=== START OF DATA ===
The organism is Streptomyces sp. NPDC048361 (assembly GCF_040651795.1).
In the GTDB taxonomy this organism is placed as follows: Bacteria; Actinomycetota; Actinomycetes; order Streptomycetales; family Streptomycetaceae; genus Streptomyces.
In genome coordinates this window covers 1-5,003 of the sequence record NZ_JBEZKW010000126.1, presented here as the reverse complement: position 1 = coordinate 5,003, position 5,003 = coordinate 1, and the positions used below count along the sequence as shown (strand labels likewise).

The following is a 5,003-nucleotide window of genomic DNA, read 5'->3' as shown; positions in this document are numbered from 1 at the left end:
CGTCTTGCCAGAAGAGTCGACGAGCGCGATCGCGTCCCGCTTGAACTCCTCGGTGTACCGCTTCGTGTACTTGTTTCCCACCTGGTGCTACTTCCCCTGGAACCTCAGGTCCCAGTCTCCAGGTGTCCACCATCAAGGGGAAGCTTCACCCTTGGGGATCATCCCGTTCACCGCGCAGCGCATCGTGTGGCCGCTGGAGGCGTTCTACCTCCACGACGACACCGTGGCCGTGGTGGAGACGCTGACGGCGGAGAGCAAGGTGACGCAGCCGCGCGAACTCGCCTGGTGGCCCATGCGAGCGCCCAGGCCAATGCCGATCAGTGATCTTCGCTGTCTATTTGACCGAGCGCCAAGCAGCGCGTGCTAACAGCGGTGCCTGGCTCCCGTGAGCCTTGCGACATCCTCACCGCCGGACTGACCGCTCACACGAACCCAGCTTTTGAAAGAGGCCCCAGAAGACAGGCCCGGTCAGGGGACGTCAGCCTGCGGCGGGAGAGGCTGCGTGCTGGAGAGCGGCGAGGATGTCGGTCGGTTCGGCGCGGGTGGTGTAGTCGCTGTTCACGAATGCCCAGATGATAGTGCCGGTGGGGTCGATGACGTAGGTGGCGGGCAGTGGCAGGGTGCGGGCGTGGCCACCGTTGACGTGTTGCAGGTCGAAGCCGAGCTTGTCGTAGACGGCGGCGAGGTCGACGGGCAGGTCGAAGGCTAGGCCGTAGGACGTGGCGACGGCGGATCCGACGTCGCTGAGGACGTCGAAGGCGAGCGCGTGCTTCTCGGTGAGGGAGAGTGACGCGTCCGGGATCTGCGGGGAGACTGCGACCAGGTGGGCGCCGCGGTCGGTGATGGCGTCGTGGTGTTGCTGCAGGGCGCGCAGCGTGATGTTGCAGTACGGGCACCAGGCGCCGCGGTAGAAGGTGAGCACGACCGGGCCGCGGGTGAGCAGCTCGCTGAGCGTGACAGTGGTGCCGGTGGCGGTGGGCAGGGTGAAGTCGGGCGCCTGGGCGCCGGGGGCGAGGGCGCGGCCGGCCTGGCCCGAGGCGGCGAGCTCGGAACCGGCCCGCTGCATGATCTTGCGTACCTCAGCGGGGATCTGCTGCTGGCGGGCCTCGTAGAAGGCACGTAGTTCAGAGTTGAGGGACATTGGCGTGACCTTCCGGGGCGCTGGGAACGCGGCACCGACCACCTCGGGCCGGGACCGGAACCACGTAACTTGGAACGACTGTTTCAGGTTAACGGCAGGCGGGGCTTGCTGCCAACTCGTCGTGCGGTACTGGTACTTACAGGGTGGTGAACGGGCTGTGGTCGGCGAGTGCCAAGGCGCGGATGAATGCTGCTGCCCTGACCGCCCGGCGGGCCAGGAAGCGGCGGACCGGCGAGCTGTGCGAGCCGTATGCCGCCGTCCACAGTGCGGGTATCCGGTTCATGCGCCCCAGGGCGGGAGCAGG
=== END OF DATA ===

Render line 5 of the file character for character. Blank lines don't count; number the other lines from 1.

CGTCTTGCCAGAAGAGTCGACGAGCGCGATCGCGTCCCGCTTGAACTCCTCGGTGTACCGCTTCGTGTACTTGTTTCCCACCTGGTGCTACTTCCCCTGGAACCTCAGGTCCCAGTCTCCAGGTGTCCACCATCAAGGGGAAGCTTCACCCTTGGGGATCATCCCGTTCACCGCGCAGCGCATCGTGTGGCCGCTGGAGGCGTTCTACCTCCACGACGACACCGTGGCCGTGGTGGAGACGCTGACGGCGGAGAGCAAGGTGACGCAGCCGCGCGAACTCGCCTGGTGGCCCATGCGAGCGCCCAGGCCAATGCCGATCAGTGATCTTCGCTGTCTATTTGACCGAGCGCCAAGCAGCGCGTGCTAACAGCGGTGCCTGGCTCCCGTGAGCCTTGCGACATCCTCACCGCCGGACTGACCGCTCACACGAACCCAGCTTTTGAAAGAGGCCCCAGAAGACAGGCCCGGTCAGGGGACGTCAGCCTGCGGCGGGAGAGGCTGCGTGCTGGAGAGCGGCGAGGATGTCGGTCGGTTCGGCGCGGGTGGTGTAGTCGCTGTTCACGAATGCCCAGATGATAGTGCCGGTGGGGTCGATGACGTAGGTGGCGGGCAGTGGCAGGGTGCGGGCGTGGCCACCGTTGACGTGTTGCAGGTCGAAGCCGAGCTTGTCGTAGACGGCGGCGAGGTCGACGGGCAGGTCGAAGGCTAGGCCGTAGGACGTGGCGACGGCGGATCCGACGTCGCTGAGGACGTCGAAGGCGAGCGCGTGCTTCTCGGTGAGGGAGAGTGACGCGTCCGGGATCTGCGGGGAGACTGCGACCAGGTGGGCGCCGCGGTCGGTGATGGCGTCGTGGTGTTGCTGCAGGGCGCGCAGCGTGATGTTGCAGTACGGGCACCAGGCGCCGCGGTAGAAGGTGAGCACGACCGGGCCGCGGGTGAGCAGCTCGCTGAGCGTGACAGTGGTGCCGGTGGCGGTGGGCAGGGTGAAGTCGGGCGCCTGGGCGCCGGGGGCGAGGGCGCGGCCGGCCTGGCCCGAGGCGGCGAGCTCGGAACCGGCCCGCTGCATGATCTTGCGTACCTCAGCGGGGATCTGCTGCTGGCGGGCCTCGTAGAAGGCACGTAGTTCAGAGTTGAGGGACATTGGCGTGACCTTCCGGGGCGCTGGGAACGCGGCACCGACCACCTCGGGCCGGGACCGGAACCACGTAACTTGGAACGACTGTTTCAGGTTAACGGCAGGCGGGGCTTGCTGCCAACTCGTCGTGCGGTACTGGTACTTACAGGGTGGTGAACGGGCTGTGGTCGGCGAGTGCCAAGGCGCGGATGAATGCTGCTGCCCTGACCGCCCGGCGGGCCAGGAAGCGGCGGACCGGCGAGCTGTGCGAGCCGTATGCCGCCGTCCACAGTGCGGGTATCCGGTTCATGCGCCCCAGGGCGGGAGCAGG